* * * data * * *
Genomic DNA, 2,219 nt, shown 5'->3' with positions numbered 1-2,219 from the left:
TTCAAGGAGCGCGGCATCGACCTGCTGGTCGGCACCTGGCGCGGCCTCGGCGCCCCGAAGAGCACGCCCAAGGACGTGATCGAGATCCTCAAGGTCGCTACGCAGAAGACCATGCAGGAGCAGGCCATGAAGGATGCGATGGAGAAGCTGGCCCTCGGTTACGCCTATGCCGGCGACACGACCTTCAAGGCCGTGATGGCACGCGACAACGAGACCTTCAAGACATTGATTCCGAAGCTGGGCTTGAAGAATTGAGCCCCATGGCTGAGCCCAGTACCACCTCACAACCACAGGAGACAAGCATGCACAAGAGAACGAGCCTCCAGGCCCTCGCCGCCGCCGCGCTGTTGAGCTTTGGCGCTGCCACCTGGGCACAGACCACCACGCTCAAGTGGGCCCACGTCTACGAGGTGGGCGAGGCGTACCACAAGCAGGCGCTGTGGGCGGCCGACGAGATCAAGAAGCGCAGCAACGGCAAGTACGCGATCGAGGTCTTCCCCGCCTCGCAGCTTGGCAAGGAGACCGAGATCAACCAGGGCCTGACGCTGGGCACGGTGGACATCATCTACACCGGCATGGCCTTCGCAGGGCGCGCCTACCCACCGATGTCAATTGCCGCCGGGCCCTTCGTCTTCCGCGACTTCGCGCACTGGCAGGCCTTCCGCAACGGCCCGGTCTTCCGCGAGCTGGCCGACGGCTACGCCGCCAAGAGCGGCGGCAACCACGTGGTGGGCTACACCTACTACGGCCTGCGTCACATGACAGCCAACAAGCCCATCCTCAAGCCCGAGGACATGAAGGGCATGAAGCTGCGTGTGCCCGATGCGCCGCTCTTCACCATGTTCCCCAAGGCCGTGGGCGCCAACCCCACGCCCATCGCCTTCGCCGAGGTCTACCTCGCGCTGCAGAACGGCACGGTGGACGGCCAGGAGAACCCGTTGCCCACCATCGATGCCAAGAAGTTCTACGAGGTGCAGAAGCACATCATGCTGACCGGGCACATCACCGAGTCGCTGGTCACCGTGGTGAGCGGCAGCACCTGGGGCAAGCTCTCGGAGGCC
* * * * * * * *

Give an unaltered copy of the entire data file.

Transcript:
Genomic DNA, 2,219 nt, shown 5'->3' with positions numbered 1-2,219 from the left:
TTCAAGGAGCGCGGCATCGACCTGCTGGTCGGCACCTGGCGCGGCCTCGGCGCCCCGAAGAGCACGCCCAAGGACGTGATCGAGATCCTCAAGGTCGCTACGCAGAAGACCATGCAGGAGCAGGCCATGAAGGATGCGATGGAGAAGCTGGCCCTCGGTTACGCCTATGCCGGCGACACGACCTTCAAGGCCGTGATGGCACGCGACAACGAGACCTTCAAGACATTGATTCCGAAGCTGGGCTTGAAGAATTGAGCCCCATGGCTGAGCCCAGTACCACCTCACAACCACAGGAGACAAGCATGCACAAGAGAACGAGCCTCCAGGCCCTCGCCGCCGCCGCGCTGTTGAGCTTTGGCGCTGCCACCTGGGCACAGACCACCACGCTCAAGTGGGCCCACGTCTACGAGGTGGGCGAGGCGTACCACAAGCAGGCGCTGTGGGCGGCCGACGAGATCAAGAAGCGCAGCAACGGCAAGTACGCGATCGAGGTCTTCCCCGCCTCGCAGCTTGGCAAGGAGACCGAGATCAACCAGGGCCTGACGCTGGGCACGGTGGACATCATCTACACCGGCATGGCCTTCGCAGGGCGCGCCTACCCACCGATGTCAATTGCCGCCGGGCCCTTCGTCTTCCGCGACTTCGCGCACTGGCAGGCCTTCCGCAACGGCCCGGTCTTCCGCGAGCTGGCCGACGGCTACGCCGCCAAGAGCGGCGGCAACCACGTGGTGGGCTACACCTACTACGGCCTGCGTCACATGACAGCCAACAAGCCCATCCTCAAGCCCGAGGACATGAAGGGCATGAAGCTGCGTGTGCCCGATGCGCCGCTCTTCACCATGTTCCCCAAGGCCGTGGGCGCCAACCCCACGCCCATCGCCTTCGCCGAGGTCTACCTCGCGCTGCAGAACGGCACGGTGGACGGCCAGGAGAACCCGTTGCCCACCATCGATGCCAAGAAGTTCTACGAGGTGCAGAAGCACATCATGCTGACCGGGCACATCACCGAGTCGCTGGTCACCGTGGTGAGCGGCAGCACCTGGGGCAAGCTCTCGGAGGCC